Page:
"There's a natural sense of competition" when it comes to IPAs, beer sommelier Joanna Carpenter says, "like, how much hops can they handle?" It's similar to the way people compete in hot-wing-eating contests.

(Flickr/sperrobjekt) Brooklyn Brewery's East India Pale Ale is a nod to the origins of the IPA.

Oliver said: "Here and there you see brewers who are out there who say, 'Our beer has this level of bitterness or that level of bitterness,' and they're using it almost as a boast."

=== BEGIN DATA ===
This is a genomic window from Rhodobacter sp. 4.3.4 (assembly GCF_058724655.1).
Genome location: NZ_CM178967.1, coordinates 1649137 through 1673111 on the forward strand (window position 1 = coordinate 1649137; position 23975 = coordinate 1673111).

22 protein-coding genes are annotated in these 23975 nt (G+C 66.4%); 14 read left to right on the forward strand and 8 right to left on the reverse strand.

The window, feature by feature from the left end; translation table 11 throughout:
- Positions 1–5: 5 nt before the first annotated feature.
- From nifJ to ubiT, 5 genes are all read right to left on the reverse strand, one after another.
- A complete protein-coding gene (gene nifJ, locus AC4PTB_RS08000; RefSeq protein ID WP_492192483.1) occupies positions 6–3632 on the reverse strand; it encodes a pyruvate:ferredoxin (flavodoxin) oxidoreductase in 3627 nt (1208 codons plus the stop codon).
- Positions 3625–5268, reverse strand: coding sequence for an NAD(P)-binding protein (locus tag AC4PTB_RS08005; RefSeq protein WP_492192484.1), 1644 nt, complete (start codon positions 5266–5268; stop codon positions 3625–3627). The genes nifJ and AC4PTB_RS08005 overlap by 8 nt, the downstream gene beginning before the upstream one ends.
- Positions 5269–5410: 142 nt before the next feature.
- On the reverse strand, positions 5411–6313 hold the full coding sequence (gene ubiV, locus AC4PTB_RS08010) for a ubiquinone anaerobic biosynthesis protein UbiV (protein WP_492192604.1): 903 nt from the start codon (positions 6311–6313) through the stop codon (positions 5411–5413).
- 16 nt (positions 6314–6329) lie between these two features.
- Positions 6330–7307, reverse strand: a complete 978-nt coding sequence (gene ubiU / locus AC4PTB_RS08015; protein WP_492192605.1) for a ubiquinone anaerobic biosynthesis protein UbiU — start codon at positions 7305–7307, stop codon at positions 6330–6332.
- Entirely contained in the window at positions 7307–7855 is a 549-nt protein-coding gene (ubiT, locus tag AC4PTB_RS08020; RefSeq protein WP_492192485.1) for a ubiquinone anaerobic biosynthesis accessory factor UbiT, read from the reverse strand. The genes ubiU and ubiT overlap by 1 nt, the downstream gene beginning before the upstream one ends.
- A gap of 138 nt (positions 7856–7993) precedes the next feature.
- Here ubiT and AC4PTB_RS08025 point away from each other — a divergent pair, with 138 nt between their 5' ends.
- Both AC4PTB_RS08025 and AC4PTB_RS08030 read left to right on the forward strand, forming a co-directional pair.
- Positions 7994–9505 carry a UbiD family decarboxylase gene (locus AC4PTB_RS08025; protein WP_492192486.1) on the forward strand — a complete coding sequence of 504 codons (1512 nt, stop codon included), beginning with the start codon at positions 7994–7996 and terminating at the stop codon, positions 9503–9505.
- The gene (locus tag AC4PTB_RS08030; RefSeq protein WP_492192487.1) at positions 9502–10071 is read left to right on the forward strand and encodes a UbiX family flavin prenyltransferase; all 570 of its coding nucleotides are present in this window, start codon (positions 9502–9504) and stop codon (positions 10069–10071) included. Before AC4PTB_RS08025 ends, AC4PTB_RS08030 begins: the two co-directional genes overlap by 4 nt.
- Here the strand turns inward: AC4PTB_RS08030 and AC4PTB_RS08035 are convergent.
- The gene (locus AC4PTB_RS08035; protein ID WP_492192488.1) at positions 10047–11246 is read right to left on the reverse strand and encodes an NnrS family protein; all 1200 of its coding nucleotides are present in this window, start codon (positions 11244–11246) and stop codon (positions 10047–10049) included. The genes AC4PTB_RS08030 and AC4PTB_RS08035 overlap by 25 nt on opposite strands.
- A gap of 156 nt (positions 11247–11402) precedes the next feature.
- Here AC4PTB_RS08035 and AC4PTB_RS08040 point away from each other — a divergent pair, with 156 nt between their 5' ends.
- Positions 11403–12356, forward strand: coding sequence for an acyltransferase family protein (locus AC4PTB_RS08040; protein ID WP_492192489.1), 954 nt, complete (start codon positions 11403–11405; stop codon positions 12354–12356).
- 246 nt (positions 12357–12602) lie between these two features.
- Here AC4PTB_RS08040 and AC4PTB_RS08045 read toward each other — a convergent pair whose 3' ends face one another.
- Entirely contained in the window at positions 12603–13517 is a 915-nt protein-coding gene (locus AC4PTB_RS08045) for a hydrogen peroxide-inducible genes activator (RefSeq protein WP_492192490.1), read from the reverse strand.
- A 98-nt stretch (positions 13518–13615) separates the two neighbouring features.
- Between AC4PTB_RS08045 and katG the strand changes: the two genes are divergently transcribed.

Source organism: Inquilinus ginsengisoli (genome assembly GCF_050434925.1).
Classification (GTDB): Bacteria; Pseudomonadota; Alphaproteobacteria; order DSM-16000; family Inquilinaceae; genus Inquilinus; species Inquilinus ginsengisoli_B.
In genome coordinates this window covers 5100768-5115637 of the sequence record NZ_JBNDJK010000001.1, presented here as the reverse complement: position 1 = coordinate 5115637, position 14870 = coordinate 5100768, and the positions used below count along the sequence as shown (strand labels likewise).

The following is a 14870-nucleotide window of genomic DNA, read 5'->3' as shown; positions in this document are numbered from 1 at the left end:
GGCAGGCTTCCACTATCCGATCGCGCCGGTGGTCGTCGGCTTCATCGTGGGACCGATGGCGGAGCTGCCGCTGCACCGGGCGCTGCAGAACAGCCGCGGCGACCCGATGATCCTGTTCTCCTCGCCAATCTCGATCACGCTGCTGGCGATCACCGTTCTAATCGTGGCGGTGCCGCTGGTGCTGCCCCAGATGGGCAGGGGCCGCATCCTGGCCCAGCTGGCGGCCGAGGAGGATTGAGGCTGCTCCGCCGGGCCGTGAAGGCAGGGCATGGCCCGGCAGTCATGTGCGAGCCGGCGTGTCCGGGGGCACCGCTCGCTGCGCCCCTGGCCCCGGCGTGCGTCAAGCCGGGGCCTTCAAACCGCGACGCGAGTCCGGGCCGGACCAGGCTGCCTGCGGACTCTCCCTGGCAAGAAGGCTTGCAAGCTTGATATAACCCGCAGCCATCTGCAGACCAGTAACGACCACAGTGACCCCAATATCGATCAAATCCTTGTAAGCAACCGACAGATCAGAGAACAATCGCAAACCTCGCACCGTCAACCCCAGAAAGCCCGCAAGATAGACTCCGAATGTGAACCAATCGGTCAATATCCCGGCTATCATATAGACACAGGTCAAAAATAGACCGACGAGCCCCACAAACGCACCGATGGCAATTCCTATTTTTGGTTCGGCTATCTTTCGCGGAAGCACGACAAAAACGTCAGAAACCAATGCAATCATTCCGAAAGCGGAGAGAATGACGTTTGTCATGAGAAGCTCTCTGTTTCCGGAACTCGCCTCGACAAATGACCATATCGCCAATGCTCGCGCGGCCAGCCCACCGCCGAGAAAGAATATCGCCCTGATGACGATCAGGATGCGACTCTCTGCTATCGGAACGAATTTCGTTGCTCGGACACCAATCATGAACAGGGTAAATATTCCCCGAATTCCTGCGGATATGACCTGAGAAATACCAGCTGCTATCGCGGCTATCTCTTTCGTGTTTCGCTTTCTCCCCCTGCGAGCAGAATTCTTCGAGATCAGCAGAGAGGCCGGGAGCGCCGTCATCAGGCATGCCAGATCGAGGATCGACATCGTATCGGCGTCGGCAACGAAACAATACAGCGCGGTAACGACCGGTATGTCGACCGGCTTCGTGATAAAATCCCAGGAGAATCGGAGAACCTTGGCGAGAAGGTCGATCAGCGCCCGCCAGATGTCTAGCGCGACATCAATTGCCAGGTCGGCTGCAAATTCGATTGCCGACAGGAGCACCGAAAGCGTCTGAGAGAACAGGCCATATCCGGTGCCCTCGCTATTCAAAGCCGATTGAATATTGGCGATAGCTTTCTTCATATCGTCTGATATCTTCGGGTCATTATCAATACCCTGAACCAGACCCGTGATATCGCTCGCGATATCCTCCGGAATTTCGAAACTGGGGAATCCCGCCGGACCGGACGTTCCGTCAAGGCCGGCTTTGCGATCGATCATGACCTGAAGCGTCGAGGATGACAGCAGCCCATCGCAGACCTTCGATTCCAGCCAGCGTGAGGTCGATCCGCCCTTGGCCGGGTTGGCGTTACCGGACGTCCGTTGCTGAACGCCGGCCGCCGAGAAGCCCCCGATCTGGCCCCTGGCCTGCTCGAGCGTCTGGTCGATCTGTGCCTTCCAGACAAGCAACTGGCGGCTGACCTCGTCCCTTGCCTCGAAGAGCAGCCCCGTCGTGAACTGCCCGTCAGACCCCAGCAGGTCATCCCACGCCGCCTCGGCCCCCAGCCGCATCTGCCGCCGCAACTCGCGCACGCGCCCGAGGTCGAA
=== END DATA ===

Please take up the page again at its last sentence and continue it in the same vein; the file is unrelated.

To Oliver, hop intensity does not equate to beer quality, noting that he does not think it's a sensible way of thinking.

But above the masochistic competitiveness people feel over their ability to handle spiciness, there's an additional curiosity when it comes to the bitterness and other flavors found in IPAs.

"There's definitely still an exploratory sense to it," Carpenter added, and now, more than ever, "people want to push their palates to the limit."

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Boom in China Firms Listing in the U.S. Comes to Sudden Halt